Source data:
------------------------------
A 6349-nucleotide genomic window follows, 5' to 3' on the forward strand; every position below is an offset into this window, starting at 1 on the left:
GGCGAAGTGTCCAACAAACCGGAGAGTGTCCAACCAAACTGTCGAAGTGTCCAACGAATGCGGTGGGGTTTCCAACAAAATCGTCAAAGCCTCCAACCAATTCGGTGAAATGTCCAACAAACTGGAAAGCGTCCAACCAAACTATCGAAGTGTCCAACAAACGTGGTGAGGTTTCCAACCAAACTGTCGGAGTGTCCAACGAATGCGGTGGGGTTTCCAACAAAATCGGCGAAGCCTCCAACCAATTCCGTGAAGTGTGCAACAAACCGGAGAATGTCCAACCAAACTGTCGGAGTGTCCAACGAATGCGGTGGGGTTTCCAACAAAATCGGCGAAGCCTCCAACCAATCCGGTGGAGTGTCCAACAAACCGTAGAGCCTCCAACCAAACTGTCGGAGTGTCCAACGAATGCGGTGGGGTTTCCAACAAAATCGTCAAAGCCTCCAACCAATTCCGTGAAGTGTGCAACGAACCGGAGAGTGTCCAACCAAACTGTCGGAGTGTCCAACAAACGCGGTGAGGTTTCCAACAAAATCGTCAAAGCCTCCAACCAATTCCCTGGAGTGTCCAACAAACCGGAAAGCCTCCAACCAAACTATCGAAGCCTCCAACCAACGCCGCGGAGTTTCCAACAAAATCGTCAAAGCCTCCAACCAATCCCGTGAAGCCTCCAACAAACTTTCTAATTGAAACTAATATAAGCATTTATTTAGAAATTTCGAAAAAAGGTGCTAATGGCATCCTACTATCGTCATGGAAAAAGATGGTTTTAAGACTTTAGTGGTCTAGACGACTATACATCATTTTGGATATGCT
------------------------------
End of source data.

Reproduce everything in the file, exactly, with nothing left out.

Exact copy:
A 6349-nucleotide genomic window follows, 5' to 3' on the forward strand; every position below is an offset into this window, starting at 1 on the left:
GGCGAAGTGTCCAACAAACCGGAGAGTGTCCAACCAAACTGTCGAAGTGTCCAACGAATGCGGTGGGGTTTCCAACAAAATCGTCAAAGCCTCCAACCAATTCGGTGAAATGTCCAACAAACTGGAAAGCGTCCAACCAAACTATCGAAGTGTCCAACAAACGTGGTGAGGTTTCCAACCAAACTGTCGGAGTGTCCAACGAATGCGGTGGGGTTTCCAACAAAATCGGCGAAGCCTCCAACCAATTCCGTGAAGTGTGCAACAAACCGGAGAATGTCCAACCAAACTGTCGGAGTGTCCAACGAATGCGGTGGGGTTTCCAACAAAATCGGCGAAGCCTCCAACCAATCCGGTGGAGTGTCCAACAAACCGTAGAGCCTCCAACCAAACTGTCGGAGTGTCCAACGAATGCGGTGGGGTTTCCAACAAAATCGTCAAAGCCTCCAACCAATTCCGTGAAGTGTGCAACGAACCGGAGAGTGTCCAACCAAACTGTCGGAGTGTCCAACAAACGCGGTGAGGTTTCCAACAAAATCGTCAAAGCCTCCAACCAATTCCCTGGAGTGTCCAACAAACCGGAAAGCCTCCAACCAAACTATCGAAGCCTCCAACCAACGCCGCGGAGTTTCCAACAAAATCGTCAAAGCCTCCAACCAATCCCGTGAAGCCTCCAACAAACTTTCTAATTGAAACTAATATAAGCATTTATTTAGAAATTTCGAAAAAAGGTGCTAATGGCATCCTACTATCGTCATGGAAAAAGATGGTTTTAAGACTTTAGTGGTCTAGACGACTATACATCATTTTGGATATGCT